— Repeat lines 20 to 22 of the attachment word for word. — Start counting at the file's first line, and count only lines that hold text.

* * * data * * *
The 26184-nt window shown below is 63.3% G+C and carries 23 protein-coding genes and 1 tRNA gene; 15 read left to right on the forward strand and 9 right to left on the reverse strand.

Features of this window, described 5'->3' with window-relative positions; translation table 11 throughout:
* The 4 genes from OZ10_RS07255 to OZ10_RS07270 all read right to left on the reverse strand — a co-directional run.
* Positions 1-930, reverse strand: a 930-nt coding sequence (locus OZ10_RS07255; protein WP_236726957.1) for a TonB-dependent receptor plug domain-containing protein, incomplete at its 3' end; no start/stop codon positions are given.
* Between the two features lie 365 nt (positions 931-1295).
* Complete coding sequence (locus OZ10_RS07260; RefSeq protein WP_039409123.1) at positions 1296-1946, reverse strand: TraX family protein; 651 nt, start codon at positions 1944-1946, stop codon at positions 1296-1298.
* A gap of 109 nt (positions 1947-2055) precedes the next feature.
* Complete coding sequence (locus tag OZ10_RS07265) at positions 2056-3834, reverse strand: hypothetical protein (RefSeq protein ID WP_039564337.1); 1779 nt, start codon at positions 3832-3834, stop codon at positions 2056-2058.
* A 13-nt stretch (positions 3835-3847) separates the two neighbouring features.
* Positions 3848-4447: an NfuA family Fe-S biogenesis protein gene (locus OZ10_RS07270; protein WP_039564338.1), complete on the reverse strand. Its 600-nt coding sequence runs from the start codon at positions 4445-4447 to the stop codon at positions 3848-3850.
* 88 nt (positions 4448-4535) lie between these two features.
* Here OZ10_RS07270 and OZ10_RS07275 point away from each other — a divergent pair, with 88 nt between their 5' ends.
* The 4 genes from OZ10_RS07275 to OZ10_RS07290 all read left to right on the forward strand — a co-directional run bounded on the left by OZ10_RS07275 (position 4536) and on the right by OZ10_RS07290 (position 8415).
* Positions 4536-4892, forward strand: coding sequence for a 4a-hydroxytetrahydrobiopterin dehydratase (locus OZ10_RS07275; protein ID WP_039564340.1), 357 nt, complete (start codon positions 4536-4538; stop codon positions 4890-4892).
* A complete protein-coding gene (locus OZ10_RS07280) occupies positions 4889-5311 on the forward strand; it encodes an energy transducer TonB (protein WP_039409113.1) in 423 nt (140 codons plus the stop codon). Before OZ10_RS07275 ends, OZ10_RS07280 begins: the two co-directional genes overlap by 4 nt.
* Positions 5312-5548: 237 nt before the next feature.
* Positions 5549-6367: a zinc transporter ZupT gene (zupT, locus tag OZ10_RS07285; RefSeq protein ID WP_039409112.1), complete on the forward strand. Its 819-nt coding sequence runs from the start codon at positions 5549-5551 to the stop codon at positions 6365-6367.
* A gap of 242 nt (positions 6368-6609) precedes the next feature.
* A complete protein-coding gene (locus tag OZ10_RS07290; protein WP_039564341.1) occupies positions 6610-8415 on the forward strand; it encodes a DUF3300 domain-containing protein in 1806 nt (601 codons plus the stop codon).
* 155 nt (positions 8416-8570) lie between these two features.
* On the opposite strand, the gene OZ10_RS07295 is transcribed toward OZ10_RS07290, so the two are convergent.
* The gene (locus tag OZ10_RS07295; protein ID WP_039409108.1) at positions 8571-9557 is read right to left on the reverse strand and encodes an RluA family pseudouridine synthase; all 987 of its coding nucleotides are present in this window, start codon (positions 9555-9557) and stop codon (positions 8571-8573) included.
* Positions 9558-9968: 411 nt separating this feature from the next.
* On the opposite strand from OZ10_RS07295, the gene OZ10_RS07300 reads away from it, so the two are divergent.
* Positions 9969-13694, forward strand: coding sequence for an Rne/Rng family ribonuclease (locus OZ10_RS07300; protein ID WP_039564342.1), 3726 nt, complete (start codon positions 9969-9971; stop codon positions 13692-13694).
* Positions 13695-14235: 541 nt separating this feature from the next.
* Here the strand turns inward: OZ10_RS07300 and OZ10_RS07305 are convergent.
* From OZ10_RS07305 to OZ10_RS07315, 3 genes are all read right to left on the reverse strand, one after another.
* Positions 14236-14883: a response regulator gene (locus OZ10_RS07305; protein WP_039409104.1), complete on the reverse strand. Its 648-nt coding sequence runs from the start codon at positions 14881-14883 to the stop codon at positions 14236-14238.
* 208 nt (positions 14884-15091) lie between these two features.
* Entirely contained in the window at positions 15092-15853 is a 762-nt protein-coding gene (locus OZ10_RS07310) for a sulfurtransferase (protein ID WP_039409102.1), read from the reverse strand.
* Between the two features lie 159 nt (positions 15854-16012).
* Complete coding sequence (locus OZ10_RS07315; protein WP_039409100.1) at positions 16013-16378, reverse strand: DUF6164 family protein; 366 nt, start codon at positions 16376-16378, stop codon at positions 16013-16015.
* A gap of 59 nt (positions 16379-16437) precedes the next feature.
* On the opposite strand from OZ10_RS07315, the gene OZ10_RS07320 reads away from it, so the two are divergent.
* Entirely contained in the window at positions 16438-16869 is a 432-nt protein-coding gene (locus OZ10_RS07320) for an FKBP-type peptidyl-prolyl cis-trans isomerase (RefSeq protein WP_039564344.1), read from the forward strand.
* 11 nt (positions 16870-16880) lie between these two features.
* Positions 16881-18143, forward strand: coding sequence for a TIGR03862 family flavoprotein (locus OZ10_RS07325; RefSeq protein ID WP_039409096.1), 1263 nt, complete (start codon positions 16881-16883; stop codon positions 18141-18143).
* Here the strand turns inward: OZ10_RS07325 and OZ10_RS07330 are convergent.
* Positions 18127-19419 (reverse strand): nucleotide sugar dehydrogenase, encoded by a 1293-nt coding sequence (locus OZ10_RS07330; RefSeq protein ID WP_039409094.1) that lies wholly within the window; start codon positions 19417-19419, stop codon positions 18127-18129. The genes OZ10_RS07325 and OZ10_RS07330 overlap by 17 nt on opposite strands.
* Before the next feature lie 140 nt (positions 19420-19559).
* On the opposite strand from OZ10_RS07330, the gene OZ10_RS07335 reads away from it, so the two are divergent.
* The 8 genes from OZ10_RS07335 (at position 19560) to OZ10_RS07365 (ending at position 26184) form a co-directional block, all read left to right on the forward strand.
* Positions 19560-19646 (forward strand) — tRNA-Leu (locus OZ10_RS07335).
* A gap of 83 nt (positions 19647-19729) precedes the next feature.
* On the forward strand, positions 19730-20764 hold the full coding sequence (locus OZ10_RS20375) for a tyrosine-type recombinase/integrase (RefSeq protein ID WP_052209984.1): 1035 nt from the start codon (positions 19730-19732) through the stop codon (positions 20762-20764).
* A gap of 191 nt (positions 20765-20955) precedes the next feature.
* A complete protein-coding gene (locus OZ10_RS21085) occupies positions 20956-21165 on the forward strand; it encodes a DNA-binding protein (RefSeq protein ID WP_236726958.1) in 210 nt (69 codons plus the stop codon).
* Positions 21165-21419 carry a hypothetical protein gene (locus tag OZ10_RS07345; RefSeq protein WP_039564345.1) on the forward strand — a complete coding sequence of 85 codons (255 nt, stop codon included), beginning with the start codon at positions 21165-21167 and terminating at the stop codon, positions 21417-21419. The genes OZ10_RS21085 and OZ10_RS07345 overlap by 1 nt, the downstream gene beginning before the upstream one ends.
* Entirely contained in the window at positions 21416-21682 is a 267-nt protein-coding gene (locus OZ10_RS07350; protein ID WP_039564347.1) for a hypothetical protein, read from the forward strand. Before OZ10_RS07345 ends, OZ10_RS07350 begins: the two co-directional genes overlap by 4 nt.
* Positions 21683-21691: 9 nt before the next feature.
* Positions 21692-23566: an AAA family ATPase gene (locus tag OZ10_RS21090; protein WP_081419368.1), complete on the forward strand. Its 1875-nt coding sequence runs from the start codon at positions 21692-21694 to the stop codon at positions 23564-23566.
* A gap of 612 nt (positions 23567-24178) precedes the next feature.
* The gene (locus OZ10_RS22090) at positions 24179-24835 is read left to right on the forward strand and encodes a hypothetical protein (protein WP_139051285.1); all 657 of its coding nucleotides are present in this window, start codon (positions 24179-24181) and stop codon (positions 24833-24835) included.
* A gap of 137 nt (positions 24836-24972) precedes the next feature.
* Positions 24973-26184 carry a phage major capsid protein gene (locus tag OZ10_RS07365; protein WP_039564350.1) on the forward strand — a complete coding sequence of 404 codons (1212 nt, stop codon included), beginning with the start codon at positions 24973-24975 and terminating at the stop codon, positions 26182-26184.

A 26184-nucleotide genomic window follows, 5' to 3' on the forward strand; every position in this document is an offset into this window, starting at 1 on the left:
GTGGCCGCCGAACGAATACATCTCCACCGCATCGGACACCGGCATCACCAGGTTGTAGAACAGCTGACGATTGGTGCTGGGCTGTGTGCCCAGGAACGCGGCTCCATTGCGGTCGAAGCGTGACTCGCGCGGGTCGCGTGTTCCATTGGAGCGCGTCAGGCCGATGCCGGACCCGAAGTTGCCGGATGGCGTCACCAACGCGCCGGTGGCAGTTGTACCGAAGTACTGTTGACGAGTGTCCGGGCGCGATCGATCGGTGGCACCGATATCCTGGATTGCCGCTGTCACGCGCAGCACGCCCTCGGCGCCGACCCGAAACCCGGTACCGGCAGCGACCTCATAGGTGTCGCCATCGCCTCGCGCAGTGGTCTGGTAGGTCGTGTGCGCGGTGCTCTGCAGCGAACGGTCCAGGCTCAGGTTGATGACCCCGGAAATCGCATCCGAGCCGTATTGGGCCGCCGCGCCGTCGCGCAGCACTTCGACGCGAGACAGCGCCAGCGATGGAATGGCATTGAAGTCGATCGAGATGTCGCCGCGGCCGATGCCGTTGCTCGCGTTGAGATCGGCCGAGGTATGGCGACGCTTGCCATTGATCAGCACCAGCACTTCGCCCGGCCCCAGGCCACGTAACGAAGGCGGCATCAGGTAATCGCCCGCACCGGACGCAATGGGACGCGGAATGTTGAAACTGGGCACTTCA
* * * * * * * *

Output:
* 155 nt (positions 8416-8570) lie between these two features.
* On the opposite strand, the gene OZ10_RS07295 is transcribed toward OZ10_RS07290, so the two are convergent.
* The gene (locus tag OZ10_RS07295; protein ID WP_039409108.1) at positions 8571-9557 is read right to left on the reverse strand and encodes an RluA family pseudouridine synthase; all 987 of its coding nucleotides are present in this window, start codon (positions 9555-9557) and stop codon (positions 8571-8573) included.